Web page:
(Rapidly depleting water resources has forced residents of Sana’a to buy water from private sources. Water levels are dropping by 6 metres a year in the Yemeni capital. © David Swanson/IRIN)
If you think things seem pretty dicey in the Middle East right now with Israel and Hamas fighting, according to IRIN, expect tensions to become a whole lot worse, once global warming comes into play. Rising sea levels, they say, will have severe environmental, economic and political implications for the already water-stressed Middle East.
The report they site is called “Climate Change: A New Threat to Middle East Security,” written by Friends of the Earth Middle East (FOEME), who we’ve blogged about extensively.
The report produced by FOEME details that climate change is something of a “threat multiplier,” meaning that the forecasted changing weather patterns brought on by global warming, will exacerbate water scarcity and tensions over water between nations. In particular between those in Jordan, Gaza and Egypt.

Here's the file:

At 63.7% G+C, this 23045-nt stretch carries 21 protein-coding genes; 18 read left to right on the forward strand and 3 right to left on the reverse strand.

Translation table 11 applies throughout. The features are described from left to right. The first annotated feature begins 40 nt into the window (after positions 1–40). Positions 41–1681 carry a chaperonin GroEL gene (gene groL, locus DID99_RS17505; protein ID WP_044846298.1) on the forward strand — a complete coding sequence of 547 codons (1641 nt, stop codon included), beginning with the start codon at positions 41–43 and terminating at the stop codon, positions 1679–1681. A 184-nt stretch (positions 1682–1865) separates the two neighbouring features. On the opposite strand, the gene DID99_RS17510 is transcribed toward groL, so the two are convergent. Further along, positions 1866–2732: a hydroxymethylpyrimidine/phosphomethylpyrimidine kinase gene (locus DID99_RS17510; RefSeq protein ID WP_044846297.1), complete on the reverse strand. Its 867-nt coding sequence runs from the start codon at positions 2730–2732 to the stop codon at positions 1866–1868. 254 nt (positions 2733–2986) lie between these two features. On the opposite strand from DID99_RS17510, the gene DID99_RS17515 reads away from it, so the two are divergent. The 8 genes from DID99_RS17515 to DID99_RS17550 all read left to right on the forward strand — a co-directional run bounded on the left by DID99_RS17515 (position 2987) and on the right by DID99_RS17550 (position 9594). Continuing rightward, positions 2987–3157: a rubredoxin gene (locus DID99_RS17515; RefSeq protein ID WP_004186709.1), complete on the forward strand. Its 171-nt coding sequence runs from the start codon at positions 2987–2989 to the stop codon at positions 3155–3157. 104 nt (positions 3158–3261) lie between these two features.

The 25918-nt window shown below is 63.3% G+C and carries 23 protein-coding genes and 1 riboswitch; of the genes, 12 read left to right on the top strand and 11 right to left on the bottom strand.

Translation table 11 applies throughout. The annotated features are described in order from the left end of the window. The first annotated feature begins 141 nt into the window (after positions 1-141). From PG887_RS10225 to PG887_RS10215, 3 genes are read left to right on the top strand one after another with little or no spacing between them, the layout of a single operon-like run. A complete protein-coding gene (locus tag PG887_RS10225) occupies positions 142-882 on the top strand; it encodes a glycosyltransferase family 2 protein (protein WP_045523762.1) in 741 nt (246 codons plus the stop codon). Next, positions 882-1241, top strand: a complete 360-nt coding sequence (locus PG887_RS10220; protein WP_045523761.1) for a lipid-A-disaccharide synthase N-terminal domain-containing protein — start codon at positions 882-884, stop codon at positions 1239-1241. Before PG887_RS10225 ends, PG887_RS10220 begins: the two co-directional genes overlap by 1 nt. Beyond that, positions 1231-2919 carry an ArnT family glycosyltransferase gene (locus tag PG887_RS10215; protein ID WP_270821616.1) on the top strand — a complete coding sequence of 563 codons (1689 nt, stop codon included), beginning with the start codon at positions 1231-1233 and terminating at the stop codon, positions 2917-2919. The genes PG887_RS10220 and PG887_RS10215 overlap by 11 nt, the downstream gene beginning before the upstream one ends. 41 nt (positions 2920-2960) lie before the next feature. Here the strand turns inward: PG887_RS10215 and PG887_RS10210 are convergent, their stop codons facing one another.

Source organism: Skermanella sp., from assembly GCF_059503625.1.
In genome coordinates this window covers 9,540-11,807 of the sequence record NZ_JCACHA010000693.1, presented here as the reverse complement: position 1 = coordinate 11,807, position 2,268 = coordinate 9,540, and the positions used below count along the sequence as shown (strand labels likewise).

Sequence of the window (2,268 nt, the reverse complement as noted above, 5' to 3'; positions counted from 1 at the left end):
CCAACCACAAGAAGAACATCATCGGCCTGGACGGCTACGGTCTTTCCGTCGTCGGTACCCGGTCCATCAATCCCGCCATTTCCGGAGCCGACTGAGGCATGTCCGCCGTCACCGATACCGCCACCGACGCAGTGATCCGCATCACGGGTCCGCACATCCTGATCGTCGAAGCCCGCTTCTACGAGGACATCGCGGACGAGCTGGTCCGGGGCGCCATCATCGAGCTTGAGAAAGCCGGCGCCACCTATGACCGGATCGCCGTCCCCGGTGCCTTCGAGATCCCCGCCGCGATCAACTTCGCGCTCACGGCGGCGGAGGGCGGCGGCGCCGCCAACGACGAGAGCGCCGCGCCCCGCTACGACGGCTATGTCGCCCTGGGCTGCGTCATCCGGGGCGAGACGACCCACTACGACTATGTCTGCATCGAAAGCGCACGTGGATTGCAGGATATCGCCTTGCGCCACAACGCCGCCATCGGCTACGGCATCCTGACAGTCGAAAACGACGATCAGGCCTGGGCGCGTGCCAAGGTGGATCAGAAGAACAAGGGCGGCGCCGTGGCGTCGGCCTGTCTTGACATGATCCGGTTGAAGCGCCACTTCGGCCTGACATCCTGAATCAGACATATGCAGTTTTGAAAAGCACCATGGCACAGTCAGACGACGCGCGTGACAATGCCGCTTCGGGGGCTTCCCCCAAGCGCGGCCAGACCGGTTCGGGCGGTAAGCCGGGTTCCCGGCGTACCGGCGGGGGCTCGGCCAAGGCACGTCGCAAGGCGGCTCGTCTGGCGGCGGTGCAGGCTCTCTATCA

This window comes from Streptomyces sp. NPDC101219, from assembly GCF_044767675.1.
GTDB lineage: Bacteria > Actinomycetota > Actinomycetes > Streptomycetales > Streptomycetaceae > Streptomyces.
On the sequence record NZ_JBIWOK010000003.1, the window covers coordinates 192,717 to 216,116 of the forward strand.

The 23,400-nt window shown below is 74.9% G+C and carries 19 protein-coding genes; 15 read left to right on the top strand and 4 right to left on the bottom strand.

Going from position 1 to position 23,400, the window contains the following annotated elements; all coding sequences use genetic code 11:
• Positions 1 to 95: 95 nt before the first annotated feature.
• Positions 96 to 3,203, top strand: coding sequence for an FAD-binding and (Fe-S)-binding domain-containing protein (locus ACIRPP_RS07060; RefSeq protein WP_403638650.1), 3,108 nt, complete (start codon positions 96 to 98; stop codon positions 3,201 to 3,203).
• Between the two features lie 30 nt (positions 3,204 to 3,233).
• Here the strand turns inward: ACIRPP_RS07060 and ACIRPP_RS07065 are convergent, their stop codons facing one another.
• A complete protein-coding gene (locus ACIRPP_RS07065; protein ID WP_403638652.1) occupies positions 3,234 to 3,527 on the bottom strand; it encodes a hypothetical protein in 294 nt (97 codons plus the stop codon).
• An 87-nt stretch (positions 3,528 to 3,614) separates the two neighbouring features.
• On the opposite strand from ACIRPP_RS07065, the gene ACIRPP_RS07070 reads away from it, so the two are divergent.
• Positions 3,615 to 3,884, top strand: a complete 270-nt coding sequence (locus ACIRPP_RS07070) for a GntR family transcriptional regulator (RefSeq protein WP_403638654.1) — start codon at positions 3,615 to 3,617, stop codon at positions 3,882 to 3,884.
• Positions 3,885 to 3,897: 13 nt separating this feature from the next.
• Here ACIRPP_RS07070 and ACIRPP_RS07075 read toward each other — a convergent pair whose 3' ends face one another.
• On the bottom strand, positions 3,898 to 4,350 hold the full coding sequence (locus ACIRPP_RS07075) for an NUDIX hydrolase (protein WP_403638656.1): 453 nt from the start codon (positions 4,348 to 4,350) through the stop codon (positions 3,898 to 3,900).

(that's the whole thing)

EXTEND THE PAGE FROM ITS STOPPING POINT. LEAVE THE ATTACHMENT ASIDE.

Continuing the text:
“Poor and vulnerable populations, which exist in significant numbers throughout the region, will likely face the greatest risk”, says the study.
A half metre rise in sea levels could displace 2 to 4 million Egyptians by 2050, it says.
According to IRIN: Rising sea levels would also contaminate the drinking water of 1.5 million Palestinians in Gaza due to sea water intrusion contaminating their only water source, the coastal aquifer, the FOEME report says.
To counter the pressures, the director of FOEME’s Amman office, Munqeth Mehyar, has asked Jordan’s government “to assist rural communities in Jordan that are currently dependent on agriculture to diversify their income sources to rural tourism and small cottage industries.”
Positive environmentalists see the dreary future could lead to cross-border cooperation.
“Being left unprepared will affect not only economic, physical, and environmental security, but national, regional, and global security, if actions are not taken now to mitigate, and adapt to the projected impacts of climate change,” Palestinian Director of FOEME Nader Khatib concluded.
The annual UN Climate Change Conference in Bali, which started on 3 December with the participation of over 180 nations, ended on 14 December.
::IRIN (Hat tip: MIDEASTENVIRONET)
Read up more about conflict and the Middle East’s delicate balancing act with water resources:
FoEME to Hold Conference on Shared Mountain Aquifer
Jordan River Peace Park Coming Soon?
Lifesource is Looking For Water and Justice in Israel and Palestine